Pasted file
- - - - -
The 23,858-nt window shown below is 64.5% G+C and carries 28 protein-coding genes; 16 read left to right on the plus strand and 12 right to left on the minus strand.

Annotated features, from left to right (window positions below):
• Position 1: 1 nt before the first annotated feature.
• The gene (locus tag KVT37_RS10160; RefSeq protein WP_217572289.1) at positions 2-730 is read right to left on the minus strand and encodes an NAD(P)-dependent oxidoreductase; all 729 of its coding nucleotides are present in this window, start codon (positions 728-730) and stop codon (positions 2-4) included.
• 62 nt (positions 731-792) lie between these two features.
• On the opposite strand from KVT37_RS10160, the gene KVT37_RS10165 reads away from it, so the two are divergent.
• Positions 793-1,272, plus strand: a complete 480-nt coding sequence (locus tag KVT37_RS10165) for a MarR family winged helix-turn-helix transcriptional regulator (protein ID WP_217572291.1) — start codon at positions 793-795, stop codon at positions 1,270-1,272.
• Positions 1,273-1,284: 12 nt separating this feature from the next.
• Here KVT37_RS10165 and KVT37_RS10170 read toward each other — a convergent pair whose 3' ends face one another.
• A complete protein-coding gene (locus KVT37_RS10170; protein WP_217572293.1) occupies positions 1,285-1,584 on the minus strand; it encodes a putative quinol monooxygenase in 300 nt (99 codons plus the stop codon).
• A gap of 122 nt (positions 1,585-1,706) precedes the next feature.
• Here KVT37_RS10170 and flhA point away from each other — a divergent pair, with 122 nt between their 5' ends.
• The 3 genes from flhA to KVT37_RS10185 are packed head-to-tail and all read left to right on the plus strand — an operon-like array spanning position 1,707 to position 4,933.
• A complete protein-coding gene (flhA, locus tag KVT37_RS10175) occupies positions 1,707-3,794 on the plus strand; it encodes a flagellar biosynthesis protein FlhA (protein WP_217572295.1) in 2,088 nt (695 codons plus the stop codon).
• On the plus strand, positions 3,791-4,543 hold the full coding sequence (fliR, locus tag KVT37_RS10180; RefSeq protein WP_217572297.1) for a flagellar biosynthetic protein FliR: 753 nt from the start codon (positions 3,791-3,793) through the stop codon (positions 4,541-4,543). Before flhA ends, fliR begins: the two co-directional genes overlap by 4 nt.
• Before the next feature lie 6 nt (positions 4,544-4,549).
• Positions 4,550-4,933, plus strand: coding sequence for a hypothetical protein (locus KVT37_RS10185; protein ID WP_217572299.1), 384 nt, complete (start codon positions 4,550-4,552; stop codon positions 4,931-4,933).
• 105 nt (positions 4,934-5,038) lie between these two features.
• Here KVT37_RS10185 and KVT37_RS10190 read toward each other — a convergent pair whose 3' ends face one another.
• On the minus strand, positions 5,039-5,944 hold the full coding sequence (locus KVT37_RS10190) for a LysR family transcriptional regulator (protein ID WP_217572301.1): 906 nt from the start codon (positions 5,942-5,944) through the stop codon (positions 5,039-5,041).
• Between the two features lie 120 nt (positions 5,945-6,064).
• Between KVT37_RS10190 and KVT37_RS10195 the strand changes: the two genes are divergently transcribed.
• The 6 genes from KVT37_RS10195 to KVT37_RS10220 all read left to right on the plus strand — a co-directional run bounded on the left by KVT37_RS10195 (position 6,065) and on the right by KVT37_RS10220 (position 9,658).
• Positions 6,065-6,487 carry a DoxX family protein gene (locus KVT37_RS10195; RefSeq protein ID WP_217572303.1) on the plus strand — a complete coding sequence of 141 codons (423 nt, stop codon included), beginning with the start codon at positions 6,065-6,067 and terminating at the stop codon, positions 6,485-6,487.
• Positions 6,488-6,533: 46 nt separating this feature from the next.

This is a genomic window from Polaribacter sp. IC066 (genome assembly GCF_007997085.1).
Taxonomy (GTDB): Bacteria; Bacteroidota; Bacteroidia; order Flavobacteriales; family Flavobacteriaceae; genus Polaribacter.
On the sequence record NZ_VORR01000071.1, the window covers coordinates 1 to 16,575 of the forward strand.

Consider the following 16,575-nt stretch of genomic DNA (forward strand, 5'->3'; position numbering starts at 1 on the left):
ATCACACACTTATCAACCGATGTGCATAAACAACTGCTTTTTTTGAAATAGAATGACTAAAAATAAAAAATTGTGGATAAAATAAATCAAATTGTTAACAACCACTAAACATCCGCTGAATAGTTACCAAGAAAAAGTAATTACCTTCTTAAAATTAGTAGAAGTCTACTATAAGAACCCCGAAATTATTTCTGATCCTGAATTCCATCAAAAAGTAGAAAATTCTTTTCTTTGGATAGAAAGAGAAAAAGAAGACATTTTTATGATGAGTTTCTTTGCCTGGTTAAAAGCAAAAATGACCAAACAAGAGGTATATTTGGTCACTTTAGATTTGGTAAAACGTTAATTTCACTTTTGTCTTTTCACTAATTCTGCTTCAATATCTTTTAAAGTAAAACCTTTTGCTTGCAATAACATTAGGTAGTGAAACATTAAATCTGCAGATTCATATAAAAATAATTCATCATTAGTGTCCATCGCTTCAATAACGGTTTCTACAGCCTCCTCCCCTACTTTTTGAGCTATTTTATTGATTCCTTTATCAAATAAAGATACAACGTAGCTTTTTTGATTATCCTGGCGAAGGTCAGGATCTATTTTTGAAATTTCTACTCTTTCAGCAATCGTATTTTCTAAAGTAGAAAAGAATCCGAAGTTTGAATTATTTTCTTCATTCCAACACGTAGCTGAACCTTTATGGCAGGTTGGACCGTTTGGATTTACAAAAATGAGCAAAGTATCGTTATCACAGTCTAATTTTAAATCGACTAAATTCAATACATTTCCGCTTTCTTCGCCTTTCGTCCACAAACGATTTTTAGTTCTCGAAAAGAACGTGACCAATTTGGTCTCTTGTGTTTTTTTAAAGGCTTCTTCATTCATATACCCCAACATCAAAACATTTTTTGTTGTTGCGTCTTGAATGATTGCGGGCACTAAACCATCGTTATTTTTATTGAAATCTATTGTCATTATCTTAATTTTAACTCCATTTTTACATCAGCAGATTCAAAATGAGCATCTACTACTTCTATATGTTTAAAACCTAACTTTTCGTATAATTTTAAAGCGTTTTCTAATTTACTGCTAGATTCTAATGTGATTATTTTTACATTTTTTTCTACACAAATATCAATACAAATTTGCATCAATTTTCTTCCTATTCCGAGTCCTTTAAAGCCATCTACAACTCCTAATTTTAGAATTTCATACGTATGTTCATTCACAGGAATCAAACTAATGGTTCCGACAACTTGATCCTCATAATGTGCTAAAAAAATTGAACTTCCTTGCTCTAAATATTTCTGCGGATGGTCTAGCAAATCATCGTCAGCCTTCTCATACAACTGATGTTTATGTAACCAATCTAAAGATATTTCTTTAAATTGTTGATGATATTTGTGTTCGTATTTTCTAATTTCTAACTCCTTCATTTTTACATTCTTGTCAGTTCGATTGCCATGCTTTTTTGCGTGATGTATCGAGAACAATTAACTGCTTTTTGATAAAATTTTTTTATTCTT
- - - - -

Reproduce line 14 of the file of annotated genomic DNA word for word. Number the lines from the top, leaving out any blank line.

• A complete protein-coding gene (flhA, locus tag KVT37_RS10175) occupies positions 1,707-3,794 on the plus strand; it encodes a flagellar biosynthesis protein FlhA (protein WP_217572295.1) in 2,088 nt (695 codons plus the stop codon).